Sunday, April 26, 2015

Alcoholics Anonymous History: Christian Endeavor Society Roots

Probably no account of the origins of Alcoholics Anonymous is more screwed up than the one or ones that tries to link A.A. to the (1) Bible, (2) A First Century Christian Fellowship, (3) Quiet Time, (4) The journal kept by Dr. Bob's wife (Anne Ripley Smith) from 1933 to 1939 and discussed in front of A.A. pioneers and family, (5) The books, articles, and sermons of Rev. Samuel M. Shoemaker, Jr. (6) The contributions of William D. Silkworth on the nature of alcoholism and on the ability of Jesus Christ--the Great Physician--to cure it. (7) The huge writings and teachings of Professor William James of Harvard. (8) The vital spiritual experience thinking and teaching of Dr. Carl Gustav Jung of Switzerland (9) The ability of Dr. Robert H. Smith and William G. Wilson to formulate the rudiments of the actions which enabled them to move from alcoholic sickness and despair to abstinence, reliance on God, obedience to God, spiritual growth through the Bible, prayer, and Quiet Time, and the necessity for helping others once the first alcoholic is cured. Unfortunately, most AAs don't know the immense role that the basic ideas from the Bible put before AAs. They know that Bob and Bill had some experience with the "Oxford Group" and that A.A., to some extent, sprang from the Oxford Group ideas--all twenty-eight of them. They learned how much the Oxford Group people thought of William James, the Bible, and the life-changing art they developed as the means of their simple "design for living" -- sin, Jesus Christ, cure. This did not set well with Roman Catholic clergy. Others knock A.A. by calling it "spiritualism," "Masonry based, and "not-god-ness." Others caution AAs by warning that it depended upon some absurd "higher power" and not Almighty God, the Creator. Others objected to the Protestant ideas of AAs which came not only from their leaders but also from their extensive Christian upbringing in the Congregational Churches (baptism, profession of faith, the importance of the Word of God, and salvation) also including the materials from Christian Endeavor, the Rescue Missions, the Salvation Army, Young Men's Christian Association, Congregationalism, the great evangelists like Moody and Meyer, and the faithful teaching of the Bible as a foundation for the ideas. The bottom remedy for the hostile student of A.A. roots is to stop knocking God, Jesus Christ, the Holy Spirit, the Bible, salvation, Protestant ideas, piety, religion, church, clergy, cure, and the treasures in academies and seminaries where young Congregationalists were required to attend daily chapel (with sermons, reading of Scripture, prayer observances, and hymns) and receive the immense contributions of founder's families in training their children about God--the one true God--and the evil of idolatry. The pioneers simply weren't on the warpath. They stressed dependence on God, cleaning house, and helping others get well. I have done extensive research into Christian Endeavor principles and practices. I have noted they attained a world-wide membership of 4.5 million. And I have note three important facts: (1) In the Book of Acts, the apostles reported on their fellowship--following the teachings of Jesus; breaking bread together; attending temple or home meetings together; continuous daily contact, learning the teaching of the apostles, healing, conversion, and witnessing. (2) Dr. Bob went through these same practices as a young member of Christian Endeavor; and those same First Century Christianity deeds were followed in the first century and influenced A.A. in a way which did not depend on William James, Carl Jung, William Silkworth, Samuel Shoemaker, Frank Buchman, or the so-called Oxford Group,(3) Just as early AAs strongly emphasized the Bible, prayer, conversion, healing and witnessing, they were dutifully emulating First Century Christianity; and they called themselves A Christian Fellowship.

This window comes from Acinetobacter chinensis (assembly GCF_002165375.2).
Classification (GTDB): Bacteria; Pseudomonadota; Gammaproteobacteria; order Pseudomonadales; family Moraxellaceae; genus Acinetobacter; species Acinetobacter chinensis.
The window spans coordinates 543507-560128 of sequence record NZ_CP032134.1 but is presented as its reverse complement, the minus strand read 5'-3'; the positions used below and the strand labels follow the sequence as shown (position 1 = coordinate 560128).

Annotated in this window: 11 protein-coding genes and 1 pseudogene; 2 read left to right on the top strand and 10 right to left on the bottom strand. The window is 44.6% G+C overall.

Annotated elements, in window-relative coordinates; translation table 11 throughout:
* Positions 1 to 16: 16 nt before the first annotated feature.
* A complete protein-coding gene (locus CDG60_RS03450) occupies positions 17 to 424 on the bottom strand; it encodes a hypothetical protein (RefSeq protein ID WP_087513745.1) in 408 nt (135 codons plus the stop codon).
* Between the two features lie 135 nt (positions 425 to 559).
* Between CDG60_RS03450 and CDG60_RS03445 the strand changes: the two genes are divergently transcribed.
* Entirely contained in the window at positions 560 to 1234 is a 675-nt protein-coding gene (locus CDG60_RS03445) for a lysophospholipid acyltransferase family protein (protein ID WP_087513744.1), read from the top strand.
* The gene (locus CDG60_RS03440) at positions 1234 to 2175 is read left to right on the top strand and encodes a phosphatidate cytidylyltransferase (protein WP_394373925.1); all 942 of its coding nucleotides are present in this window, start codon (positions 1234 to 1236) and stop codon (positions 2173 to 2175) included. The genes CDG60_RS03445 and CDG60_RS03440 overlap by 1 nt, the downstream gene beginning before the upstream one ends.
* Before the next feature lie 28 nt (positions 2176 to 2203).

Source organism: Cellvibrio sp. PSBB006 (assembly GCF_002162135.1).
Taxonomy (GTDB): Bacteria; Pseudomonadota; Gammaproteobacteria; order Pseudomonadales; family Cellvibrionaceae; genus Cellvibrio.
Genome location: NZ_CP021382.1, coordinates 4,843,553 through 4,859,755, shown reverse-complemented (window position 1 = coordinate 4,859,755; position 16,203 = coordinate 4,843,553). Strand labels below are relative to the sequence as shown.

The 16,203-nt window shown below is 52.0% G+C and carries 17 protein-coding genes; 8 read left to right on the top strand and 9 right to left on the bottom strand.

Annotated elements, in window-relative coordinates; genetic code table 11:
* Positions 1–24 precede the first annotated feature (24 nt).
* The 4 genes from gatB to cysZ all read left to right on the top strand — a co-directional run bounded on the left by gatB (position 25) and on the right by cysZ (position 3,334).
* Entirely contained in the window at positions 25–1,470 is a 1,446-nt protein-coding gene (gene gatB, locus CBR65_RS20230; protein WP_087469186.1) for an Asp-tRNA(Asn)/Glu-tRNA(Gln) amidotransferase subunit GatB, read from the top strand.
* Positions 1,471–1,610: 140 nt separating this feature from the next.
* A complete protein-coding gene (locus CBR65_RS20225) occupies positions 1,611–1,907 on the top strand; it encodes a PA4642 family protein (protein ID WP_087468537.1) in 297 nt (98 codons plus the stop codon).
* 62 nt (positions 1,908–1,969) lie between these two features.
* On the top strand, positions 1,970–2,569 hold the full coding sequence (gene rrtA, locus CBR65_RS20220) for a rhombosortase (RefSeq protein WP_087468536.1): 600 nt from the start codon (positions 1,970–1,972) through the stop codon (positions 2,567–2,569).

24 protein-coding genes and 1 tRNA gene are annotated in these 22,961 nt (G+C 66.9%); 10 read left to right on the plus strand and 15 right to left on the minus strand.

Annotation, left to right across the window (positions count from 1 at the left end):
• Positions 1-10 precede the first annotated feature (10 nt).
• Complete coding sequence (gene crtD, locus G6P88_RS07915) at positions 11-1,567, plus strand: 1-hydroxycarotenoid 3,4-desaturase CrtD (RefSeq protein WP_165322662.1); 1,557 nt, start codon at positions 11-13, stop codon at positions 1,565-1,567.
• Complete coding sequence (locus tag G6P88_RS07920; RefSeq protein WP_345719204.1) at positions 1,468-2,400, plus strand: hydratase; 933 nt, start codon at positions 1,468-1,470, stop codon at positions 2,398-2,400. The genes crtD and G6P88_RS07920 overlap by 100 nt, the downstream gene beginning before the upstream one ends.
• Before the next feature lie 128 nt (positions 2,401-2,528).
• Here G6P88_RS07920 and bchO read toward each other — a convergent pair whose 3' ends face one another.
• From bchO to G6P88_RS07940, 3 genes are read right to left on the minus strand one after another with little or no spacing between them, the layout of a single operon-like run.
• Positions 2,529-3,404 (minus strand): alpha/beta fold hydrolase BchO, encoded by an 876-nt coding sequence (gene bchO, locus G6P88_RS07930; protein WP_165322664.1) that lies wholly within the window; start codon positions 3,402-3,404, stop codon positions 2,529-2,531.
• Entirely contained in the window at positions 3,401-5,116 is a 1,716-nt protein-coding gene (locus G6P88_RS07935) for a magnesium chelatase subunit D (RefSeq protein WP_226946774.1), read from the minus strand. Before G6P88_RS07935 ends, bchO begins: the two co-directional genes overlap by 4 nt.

No comments: